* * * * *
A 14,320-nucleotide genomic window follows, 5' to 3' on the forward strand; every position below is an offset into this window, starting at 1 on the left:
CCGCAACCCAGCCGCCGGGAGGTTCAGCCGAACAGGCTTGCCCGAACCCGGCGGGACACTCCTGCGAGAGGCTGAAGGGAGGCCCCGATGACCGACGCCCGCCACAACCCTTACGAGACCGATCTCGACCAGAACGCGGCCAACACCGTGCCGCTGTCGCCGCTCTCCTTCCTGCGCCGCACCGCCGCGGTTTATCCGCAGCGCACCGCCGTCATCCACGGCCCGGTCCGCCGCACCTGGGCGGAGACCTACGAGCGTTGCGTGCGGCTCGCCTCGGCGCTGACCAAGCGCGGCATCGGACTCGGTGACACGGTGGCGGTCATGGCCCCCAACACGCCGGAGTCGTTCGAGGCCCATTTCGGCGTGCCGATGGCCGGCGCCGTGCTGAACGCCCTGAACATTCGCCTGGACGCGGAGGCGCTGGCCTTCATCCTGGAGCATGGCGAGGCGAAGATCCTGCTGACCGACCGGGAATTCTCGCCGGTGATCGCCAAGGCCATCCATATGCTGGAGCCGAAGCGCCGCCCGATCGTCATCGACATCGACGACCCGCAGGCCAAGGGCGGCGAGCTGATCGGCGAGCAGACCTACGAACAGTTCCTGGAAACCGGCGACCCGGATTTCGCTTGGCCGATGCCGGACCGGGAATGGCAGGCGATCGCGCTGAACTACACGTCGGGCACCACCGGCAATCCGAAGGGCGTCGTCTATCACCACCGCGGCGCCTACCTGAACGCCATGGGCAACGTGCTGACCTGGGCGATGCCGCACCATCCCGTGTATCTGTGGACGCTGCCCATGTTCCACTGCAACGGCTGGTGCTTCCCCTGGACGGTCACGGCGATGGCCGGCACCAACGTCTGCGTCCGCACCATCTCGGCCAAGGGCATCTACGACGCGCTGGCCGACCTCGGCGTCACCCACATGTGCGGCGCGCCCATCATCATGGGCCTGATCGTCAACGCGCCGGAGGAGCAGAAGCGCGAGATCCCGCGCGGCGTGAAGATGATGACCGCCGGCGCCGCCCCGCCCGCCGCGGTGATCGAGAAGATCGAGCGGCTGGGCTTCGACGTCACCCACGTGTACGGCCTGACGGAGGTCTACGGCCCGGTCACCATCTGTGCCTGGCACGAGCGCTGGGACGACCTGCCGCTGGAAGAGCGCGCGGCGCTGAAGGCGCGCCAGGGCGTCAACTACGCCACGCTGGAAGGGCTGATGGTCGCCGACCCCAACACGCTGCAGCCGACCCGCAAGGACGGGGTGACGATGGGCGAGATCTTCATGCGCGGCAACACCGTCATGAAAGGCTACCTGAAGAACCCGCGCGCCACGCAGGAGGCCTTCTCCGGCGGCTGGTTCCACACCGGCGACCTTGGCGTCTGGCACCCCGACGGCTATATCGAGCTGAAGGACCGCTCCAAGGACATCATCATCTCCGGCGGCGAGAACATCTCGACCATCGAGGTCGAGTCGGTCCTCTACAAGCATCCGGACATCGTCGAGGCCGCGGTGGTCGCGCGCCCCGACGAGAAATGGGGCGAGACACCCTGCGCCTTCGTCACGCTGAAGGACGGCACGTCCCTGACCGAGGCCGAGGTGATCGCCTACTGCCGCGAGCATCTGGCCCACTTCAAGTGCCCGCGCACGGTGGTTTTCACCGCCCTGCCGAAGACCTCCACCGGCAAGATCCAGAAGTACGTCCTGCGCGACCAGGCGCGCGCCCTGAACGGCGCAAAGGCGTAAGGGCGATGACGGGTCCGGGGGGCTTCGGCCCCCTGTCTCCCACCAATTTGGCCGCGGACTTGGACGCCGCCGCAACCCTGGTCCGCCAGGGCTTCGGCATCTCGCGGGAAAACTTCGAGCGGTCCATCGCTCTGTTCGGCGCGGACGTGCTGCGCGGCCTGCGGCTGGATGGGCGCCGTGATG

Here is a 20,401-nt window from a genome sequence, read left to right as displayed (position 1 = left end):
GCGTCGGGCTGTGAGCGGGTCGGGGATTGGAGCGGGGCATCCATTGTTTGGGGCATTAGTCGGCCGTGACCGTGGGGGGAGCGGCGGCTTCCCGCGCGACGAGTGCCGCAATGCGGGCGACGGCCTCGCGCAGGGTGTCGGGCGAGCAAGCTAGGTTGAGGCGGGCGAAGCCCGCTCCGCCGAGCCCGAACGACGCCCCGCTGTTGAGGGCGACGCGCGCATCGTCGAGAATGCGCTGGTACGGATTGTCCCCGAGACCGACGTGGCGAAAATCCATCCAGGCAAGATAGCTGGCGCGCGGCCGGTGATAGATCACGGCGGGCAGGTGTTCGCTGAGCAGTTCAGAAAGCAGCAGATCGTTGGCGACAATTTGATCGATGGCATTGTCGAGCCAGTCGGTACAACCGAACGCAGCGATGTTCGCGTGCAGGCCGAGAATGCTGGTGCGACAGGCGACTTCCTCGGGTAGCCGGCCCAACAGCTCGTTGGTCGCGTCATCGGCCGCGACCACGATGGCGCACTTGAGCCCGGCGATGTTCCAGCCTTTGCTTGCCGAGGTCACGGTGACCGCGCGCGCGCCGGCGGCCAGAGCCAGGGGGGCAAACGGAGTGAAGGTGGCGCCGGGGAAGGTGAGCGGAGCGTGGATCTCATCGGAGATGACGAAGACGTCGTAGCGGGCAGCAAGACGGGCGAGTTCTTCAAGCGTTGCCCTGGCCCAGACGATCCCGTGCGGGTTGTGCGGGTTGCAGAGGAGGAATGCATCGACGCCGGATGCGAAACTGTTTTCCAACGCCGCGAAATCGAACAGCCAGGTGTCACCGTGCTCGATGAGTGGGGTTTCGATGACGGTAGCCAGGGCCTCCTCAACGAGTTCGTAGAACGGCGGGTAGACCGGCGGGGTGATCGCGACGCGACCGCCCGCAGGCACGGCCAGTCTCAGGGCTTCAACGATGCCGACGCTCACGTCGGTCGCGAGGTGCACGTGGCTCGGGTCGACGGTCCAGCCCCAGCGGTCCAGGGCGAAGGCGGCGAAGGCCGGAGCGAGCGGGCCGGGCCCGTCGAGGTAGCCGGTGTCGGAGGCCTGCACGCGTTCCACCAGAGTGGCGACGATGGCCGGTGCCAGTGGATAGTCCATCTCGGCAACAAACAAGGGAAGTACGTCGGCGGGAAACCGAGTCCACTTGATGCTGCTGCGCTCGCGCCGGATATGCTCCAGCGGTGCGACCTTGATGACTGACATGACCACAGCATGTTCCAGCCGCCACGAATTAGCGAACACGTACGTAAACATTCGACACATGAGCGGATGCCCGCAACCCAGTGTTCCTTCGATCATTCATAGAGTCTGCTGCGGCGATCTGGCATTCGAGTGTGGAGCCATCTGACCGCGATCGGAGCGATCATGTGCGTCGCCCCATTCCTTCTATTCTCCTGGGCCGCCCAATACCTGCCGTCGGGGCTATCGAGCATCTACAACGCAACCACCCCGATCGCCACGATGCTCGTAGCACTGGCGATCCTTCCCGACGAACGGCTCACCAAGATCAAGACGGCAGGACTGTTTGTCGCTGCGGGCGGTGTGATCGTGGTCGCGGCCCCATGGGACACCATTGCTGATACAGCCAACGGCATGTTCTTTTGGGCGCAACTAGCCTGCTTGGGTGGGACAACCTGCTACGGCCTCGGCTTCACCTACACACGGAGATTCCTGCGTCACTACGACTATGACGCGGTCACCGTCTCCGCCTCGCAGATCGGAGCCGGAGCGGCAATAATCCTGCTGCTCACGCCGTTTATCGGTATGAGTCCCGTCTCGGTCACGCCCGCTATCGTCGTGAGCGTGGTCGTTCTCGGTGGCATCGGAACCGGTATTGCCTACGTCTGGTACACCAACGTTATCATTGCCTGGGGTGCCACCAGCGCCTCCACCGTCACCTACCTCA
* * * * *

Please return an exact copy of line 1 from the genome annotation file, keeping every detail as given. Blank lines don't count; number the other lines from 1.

A 14,320-nucleotide genomic window follows, 5' to 3' on the forward strand; every position below is an offset into this window, starting at 1 on the left: